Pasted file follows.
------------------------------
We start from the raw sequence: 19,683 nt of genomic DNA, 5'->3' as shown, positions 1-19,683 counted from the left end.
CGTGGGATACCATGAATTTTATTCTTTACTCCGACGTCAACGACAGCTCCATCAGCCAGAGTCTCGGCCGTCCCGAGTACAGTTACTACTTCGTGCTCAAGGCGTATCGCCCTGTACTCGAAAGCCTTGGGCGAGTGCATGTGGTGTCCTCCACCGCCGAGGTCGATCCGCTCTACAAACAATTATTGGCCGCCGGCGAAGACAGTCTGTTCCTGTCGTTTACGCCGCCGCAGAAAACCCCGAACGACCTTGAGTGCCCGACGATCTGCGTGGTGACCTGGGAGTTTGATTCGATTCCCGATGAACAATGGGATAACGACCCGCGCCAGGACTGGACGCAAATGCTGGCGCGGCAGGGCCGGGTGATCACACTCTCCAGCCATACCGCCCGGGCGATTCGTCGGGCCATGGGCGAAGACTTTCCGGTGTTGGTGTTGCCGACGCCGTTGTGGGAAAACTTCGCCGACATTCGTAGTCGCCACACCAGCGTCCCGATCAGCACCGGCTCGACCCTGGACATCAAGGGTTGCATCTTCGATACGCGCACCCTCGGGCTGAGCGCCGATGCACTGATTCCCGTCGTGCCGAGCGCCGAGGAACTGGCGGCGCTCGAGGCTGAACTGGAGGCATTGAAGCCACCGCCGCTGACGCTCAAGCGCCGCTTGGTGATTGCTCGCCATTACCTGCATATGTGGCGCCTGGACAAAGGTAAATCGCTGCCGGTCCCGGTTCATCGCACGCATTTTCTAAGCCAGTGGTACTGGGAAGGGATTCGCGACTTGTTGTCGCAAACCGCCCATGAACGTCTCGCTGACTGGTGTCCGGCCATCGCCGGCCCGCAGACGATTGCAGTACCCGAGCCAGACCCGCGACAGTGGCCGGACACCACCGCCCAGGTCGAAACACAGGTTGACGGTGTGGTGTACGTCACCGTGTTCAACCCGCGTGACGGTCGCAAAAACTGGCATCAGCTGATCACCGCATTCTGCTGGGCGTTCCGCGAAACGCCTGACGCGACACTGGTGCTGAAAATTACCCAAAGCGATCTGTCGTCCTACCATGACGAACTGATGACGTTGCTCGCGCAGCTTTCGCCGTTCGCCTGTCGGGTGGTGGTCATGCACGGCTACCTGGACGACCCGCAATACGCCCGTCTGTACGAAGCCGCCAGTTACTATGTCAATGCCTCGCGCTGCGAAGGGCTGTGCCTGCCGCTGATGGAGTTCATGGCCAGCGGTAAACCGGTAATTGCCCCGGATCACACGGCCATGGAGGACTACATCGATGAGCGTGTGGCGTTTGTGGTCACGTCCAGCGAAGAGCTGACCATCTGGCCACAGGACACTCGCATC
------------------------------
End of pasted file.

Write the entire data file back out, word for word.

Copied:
We start from the raw sequence: 19,683 nt of genomic DNA, 5'->3' as shown, positions 1-19,683 counted from the left end.
CGTGGGATACCATGAATTTTATTCTTTACTCCGACGTCAACGACAGCTCCATCAGCCAGAGTCTCGGCCGTCCCGAGTACAGTTACTACTTCGTGCTCAAGGCGTATCGCCCTGTACTCGAAAGCCTTGGGCGAGTGCATGTGGTGTCCTCCACCGCCGAGGTCGATCCGCTCTACAAACAATTATTGGCCGCCGGCGAAGACAGTCTGTTCCTGTCGTTTACGCCGCCGCAGAAAACCCCGAACGACCTTGAGTGCCCGACGATCTGCGTGGTGACCTGGGAGTTTGATTCGATTCCCGATGAACAATGGGATAACGACCCGCGCCAGGACTGGACGCAAATGCTGGCGCGGCAGGGCCGGGTGATCACACTCTCCAGCCATACCGCCCGGGCGATTCGTCGGGCCATGGGCGAAGACTTTCCGGTGTTGGTGTTGCCGACGCCGTTGTGGGAAAACTTCGCCGACATTCGTAGTCGCCACACCAGCGTCCCGATCAGCACCGGCTCGACCCTGGACATCAAGGGTTGCATCTTCGATACGCGCACCCTCGGGCTGAGCGCCGATGCACTGATTCCCGTCGTGCCGAGCGCCGAGGAACTGGCGGCGCTCGAGGCTGAACTGGAGGCATTGAAGCCACCGCCGCTGACGCTCAAGCGCCGCTTGGTGATTGCTCGCCATTACCTGCATATGTGGCGCCTGGACAAAGGTAAATCGCTGCCGGTCCCGGTTCATCGCACGCATTTTCTAAGCCAGTGGTACTGGGAAGGGATTCGCGACTTGTTGTCGCAAACCGCCCATGAACGTCTCGCTGACTGGTGTCCGGCCATCGCCGGCCCGCAGACGATTGCAGTACCCGAGCCAGACCCGCGACAGTGGCCGGACACCACCGCCCAGGTCGAAACACAGGTTGACGGTGTGGTGTACGTCACCGTGTTCAACCCGCGTGACGGTCGCAAAAACTGGCATCAGCTGATCACCGCATTCTGCTGGGCGTTCCGCGAAACGCCTGACGCGACACTGGTGCTGAAAATTACCCAAAGCGATCTGTCGTCCTACCATGACGAACTGATGACGTTGCTCGCGCAGCTTTCGCCGTTCGCCTGTCGGGTGGTGGTCATGCACGGCTACCTGGACGACCCGCAATACGCCCGTCTGTACGAAGCCGCCAGTTACTATGTCAATGCCTCGCGCTGCGAAGGGCTGTGCCTGCCGCTGATGGAGTTCATGGCCAGCGGTAAACCGGTAATTGCCCCGGATCACACGGCCATGGAGGACTACATCGATGAGCGTGTGGCGTTTGTGGTCACGTCCAGCGAAGAGCTGACCATCTGGCCACAGGACACTCGCATC